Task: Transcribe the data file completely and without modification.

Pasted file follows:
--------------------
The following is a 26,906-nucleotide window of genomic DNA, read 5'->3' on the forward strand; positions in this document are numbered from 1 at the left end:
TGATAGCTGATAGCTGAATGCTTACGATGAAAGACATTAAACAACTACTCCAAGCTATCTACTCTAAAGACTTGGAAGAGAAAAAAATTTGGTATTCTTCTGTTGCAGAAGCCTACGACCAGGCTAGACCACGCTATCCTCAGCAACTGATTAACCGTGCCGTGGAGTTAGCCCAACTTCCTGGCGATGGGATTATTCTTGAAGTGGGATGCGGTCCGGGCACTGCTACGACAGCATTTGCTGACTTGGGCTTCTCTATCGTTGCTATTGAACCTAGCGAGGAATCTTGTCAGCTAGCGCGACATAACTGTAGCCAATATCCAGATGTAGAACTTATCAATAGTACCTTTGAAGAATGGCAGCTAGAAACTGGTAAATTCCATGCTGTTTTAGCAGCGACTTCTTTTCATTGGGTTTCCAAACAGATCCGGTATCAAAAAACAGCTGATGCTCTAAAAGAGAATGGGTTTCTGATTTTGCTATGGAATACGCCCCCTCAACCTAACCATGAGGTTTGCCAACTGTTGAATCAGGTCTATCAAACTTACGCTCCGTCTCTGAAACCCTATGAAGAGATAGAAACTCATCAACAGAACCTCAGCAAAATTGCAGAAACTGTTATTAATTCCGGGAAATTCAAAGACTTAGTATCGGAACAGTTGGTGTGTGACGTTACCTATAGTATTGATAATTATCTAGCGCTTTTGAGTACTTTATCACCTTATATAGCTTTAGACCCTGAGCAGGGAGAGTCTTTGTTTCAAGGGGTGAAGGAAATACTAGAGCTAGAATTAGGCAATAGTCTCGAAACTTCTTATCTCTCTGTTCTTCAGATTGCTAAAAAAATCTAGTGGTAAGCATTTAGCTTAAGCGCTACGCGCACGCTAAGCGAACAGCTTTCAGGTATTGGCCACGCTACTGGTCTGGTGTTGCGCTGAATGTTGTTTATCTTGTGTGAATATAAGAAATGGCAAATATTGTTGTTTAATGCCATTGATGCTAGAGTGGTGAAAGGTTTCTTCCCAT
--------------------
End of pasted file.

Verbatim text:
The following is a 26,906-nucleotide window of genomic DNA, read 5'->3' on the forward strand; positions in this document are numbered from 1 at the left end:
TGATAGCTGATAGCTGAATGCTTACGATGAAAGACATTAAACAACTACTCCAAGCTATCTACTCTAAAGACTTGGAAGAGAAAAAAATTTGGTATTCTTCTGTTGCAGAAGCCTACGACCAGGCTAGACCACGCTATCCTCAGCAACTGATTAACCGTGCCGTGGAGTTAGCCCAACTTCCTGGCGATGGGATTATTCTTGAAGTGGGATGCGGTCCGGGCACTGCTACGACAGCATTTGCTGACTTGGGCTTCTCTATCGTTGCTATTGAACCTAGCGAGGAATCTTGTCAGCTAGCGCGACATAACTGTAGCCAATATCCAGATGTAGAACTTATCAATAGTACCTTTGAAGAATGGCAGCTAGAAACTGGTAAATTCCATGCTGTTTTAGCAGCGACTTCTTTTCATTGGGTTTCCAAACAGATCCGGTATCAAAAAACAGCTGATGCTCTAAAAGAGAATGGGTTTCTGATTTTGCTATGGAATACGCCCCCTCAACCTAACCATGAGGTTTGCCAACTGTTGAATCAGGTCTATCAAACTTACGCTCCGTCTCTGAAACCCTATGAAGAGATAGAAACTCATCAACAGAACCTCAGCAAAATTGCAGAAACTGTTATTAATTCCGGGAAATTCAAAGACTTAGTATCGGAACAGTTGGTGTGTGACGTTACCTATAGTATTGATAATTATCTAGCGCTTTTGAGTACTTTATCACCTTATATAGCTTTAGACCCTGAGCAGGGAGAGTCTTTGTTTCAAGGGGTGAAGGAAATACTAGAGCTAGAATTAGGCAATAGTCTCGAAACTTCTTATCTCTCTGTTCTTCAGATTGCTAAAAAAATCTAGTGGTAAGCATTTAGCTTAAGCGCTACGCGCACGCTAAGCGAACAGCTTTCAGGTATTGGCCACGCTACTGGTCTGGTGTTGCGCTGAATGTTGTTTATCTTGTGTGAATATAAGAAATGGCAAATATTGTTGTTTAATGCCATTGATGCTAGAGTGGTGAAAGGTTTCTTCCCAT